UNIFICATION TOWN, Margibi- President Ellen Johnson Sirleaf, on Monday, November 18, pre-dedicated a new terminal at the Roberts International Airport in Unification Town, Margibi at the cost of US$50 million.
Prior to the pre-dedication of the new terminal, President Sirleaf also cut the ribbon to pre-dedicate the rehabilitated runway which will cost US$30 million. The runway has been in deplorable condition over the years.
Works are still ongoing at both the internal and external sections of the new terminal.
Sirleaf said the opening of the new state of the art passenger terminal would give RIA a fresh face and put Liberia on par with other international airports on the African continent and the world over.
In 2006, Sirleaf recalled that when she assumed the leadership of Liberia, the country was faced with several hard choices, noting “one of such choices was the rehabilitation of the RIA.”
“Today, we are proud to have a new and modern state of the art passenger terminal,” she said.
She added that Liberians are aware of the devastating effects of the country civil conflict on all facets of its infrastructure, pointing out that “our only international airport sustained extensive destruction of its key facilities and amenities”.
“Today, coupled with the completion of rehabilitation works on a once unsafe runway, this modern terminal will contribute immensely to an increase in traffic volumes and the overall passenger travel experiences at the RIA,” Sirleaf asserted.
Sirleaf indicated that Liberia continues to strengthen its excellent and cordial bilateral relationship with the People’s Republic of China. She added, “I want to use this occasion to again extend special thanks and the deepest of our appreciation to Zhang Yue, Ambassador Extraordinary and Plenipotentiary of China for his steadfast leadership and intervention on this project.”
According to Yue, the project is financed by China Exim Bank to the tune of US$50 million through a concessional loan, adding “this is the first time China has offered a concessional loan to Liberia.”
Yue said the rehabilitated runway is funded by the Saudi Fund and the Arab Bank and supported by the United States government.
He explained that the new terminal covers an area of more than 5000-square meters and designed for an average annual passenger volume of approximately 320,000 persons.
For his part, Wil Bako Freeman, managing director of Liberia Airport Authority expressed gratitude to China Harbour Engineering Company for the tremendous work, time and effort in bringing the new terminal project thus far.
“We are deeply impressed with their level of organization and execution,” Freeman said.
According to Freeman, the historic pre-dedication begins the process leading to the formal opening and operation of the RIA new passenger terminal and will significantly boost the chances of regaining the country’s pre-war status as a regional hub in West Africa and a destination of choice for travelers.
The RIA managing director noted that Liberia’s main and only international airport became a major hub in the West African sub-region in pre-war Liberia and played home to key international air carriers. “The new passenger terminals’ importance cannot be overemphasized because the 1989 to 2003 civil crisis seriously affected the gains that were made on the airport’s infrastructure,” he added.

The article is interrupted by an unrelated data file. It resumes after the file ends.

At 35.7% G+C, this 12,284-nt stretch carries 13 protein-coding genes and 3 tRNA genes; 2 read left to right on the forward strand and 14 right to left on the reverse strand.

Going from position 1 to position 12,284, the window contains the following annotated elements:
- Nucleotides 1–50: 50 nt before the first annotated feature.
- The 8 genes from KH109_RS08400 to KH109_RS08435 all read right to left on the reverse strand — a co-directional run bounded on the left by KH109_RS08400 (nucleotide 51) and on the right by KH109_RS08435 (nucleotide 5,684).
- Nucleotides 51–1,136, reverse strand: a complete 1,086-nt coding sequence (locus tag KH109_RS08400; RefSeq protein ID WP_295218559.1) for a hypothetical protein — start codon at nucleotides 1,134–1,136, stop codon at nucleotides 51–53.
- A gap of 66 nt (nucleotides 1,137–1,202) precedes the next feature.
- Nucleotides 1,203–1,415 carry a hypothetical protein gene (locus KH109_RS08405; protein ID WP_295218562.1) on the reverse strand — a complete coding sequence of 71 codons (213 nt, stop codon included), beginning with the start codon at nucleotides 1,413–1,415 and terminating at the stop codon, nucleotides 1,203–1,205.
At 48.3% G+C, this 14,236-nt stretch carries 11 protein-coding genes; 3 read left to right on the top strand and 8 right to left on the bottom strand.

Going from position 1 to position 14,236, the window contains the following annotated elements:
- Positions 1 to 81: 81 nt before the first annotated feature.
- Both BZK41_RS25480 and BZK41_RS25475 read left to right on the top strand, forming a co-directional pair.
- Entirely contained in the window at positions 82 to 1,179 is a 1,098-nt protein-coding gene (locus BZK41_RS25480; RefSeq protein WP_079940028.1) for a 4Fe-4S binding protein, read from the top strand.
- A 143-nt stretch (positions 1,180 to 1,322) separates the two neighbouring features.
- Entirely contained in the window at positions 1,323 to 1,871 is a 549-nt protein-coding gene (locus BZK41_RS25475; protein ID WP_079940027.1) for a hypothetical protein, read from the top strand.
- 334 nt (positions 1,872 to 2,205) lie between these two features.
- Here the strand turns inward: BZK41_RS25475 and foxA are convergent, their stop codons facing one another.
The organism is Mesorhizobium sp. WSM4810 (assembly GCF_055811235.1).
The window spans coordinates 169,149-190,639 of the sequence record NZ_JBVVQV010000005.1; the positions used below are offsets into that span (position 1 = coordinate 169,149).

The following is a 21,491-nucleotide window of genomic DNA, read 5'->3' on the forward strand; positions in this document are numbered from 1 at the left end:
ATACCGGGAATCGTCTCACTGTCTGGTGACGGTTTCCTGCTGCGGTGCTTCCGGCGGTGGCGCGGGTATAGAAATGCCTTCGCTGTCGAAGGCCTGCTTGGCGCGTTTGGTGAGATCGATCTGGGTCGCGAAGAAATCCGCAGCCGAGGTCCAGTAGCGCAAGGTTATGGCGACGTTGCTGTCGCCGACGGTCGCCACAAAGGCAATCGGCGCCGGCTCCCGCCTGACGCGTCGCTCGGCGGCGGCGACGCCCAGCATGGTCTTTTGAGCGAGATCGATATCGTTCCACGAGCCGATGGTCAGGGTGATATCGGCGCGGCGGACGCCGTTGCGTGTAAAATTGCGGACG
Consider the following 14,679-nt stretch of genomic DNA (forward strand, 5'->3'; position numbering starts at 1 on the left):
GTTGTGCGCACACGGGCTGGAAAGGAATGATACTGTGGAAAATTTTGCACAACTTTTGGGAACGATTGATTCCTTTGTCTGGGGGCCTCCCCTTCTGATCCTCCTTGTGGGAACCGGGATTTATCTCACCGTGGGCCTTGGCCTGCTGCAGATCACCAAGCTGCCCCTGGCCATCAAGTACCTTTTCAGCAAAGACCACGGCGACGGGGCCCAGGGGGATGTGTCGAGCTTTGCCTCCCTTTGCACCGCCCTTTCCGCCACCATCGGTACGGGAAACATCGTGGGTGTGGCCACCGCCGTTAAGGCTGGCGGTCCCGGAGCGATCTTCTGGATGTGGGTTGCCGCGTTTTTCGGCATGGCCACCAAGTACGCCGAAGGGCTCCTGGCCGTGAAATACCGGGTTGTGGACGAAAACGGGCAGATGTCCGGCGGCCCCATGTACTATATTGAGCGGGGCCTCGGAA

Freeman said the RIA had managed its terminal and passenger operations through the old cargo facility (terminal A), which was converted to a terminal as a result of the burning down of the pre-war terminal, and the old KLM terminal, refurbished in 2010 (now terminal B).
In 2014, Freeman said the Ebola crisis also had a devastating impact on the airport’s operations, reducing the number of international and sub-regional carriers from nine to two airlines, adding that “as the Ebola crisis ended, the country’s economy steadily grew and RIA also began to experience an increase in traffic. The increase was due to the return of some of the major carriers with added frequencies thereby putting pressure on the current infrastructure and facilities, especially the terminals.”
He mentioned that the situation gave rise to the need for the new terminal upgrade and expansion project.
In line with the airport master plan, Freeman said the pre-dedication marks the first phase of the expansion project, pointing out that “the terminal meets International Air Transport Association regulations of class D service standards.”
According to Freeman, the pre-dedication of the new passenger terminal certainly put Liberia on the map of economic recovery.
The rehabilitation project involved the excavation of significant sections of the runway, asphalt pavement, rehabilitation of parts of the taxiways, and airside geometric improvements that include a new turn pad at the end of the runaway.
The new passenger terminal building consists of two floors. The first floor includes check-in hall, inspection area, waiting area, arrival hall, baggage claim, baggage handling rooms, equipment rooms and other offices.
The second floor includes a waiting and departure area, commercial area and immigration section. After security screening on the first floor, passengers will arrive in their waiting area on the second floor by elevators or stairs.